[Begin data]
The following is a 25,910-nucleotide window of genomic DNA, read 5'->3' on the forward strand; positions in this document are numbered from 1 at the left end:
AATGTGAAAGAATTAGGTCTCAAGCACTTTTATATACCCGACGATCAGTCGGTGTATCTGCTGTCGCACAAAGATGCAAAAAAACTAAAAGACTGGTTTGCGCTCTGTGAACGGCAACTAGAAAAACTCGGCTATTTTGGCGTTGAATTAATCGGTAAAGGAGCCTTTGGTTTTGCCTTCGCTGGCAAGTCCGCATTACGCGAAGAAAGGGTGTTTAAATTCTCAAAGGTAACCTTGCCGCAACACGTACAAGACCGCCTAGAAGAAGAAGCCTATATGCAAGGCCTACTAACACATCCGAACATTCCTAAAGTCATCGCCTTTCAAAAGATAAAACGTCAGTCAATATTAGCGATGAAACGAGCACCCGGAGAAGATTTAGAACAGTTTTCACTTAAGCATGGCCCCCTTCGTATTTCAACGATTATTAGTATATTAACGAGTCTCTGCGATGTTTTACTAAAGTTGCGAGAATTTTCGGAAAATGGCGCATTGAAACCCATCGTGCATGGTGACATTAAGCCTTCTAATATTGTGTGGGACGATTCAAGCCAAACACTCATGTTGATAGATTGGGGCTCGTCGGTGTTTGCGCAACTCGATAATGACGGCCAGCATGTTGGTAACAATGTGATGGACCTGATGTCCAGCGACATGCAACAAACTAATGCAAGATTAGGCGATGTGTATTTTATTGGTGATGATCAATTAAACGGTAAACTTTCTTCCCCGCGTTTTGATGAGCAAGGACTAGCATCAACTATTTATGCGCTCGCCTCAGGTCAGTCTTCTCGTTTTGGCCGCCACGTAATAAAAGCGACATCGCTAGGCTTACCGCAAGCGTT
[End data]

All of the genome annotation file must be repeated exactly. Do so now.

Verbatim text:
The following is a 25,910-nucleotide window of genomic DNA, read 5'->3' on the forward strand; positions in this document are numbered from 1 at the left end:
AATGTGAAAGAATTAGGTCTCAAGCACTTTTATATACCCGACGATCAGTCGGTGTATCTGCTGTCGCACAAAGATGCAAAAAAACTAAAAGACTGGTTTGCGCTCTGTGAACGGCAACTAGAAAAACTCGGCTATTTTGGCGTTGAATTAATCGGTAAAGGAGCCTTTGGTTTTGCCTTCGCTGGCAAGTCCGCATTACGCGAAGAAAGGGTGTTTAAATTCTCAAAGGTAACCTTGCCGCAACACGTACAAGACCGCCTAGAAGAAGAAGCCTATATGCAAGGCCTACTAACACATCCGAACATTCCTAAAGTCATCGCCTTTCAAAAGATAAAACGTCAGTCAATATTAGCGATGAAACGAGCACCCGGAGAAGATTTAGAACAGTTTTCACTTAAGCATGGCCCCCTTCGTATTTCAACGATTATTAGTATATTAACGAGTCTCTGCGATGTTTTACTAAAGTTGCGAGAATTTTCGGAAAATGGCGCATTGAAACCCATCGTGCATGGTGACATTAAGCCTTCTAATATTGTGTGGGACGATTCAAGCCAAACACTCATGTTGATAGATTGGGGCTCGTCGGTGTTTGCGCAACTCGATAATGACGGCCAGCATGTTGGTAACAATGTGATGGACCTGATGTCCAGCGACATGCAACAAACTAATGCAAGATTAGGCGATGTGTATTTTATTGGTGATGATCAATTAAACGGTAAACTTTCTTCCCCGCGTTTTGATGAGCAAGGACTAGCATCAACTATTTATGCGCTCGCCTCAGGTCAGTCTTCTCGTTTTGGCCGCCACGTAATAAAAGCGACATCGCTAGGCTTACCGCAAGCGTT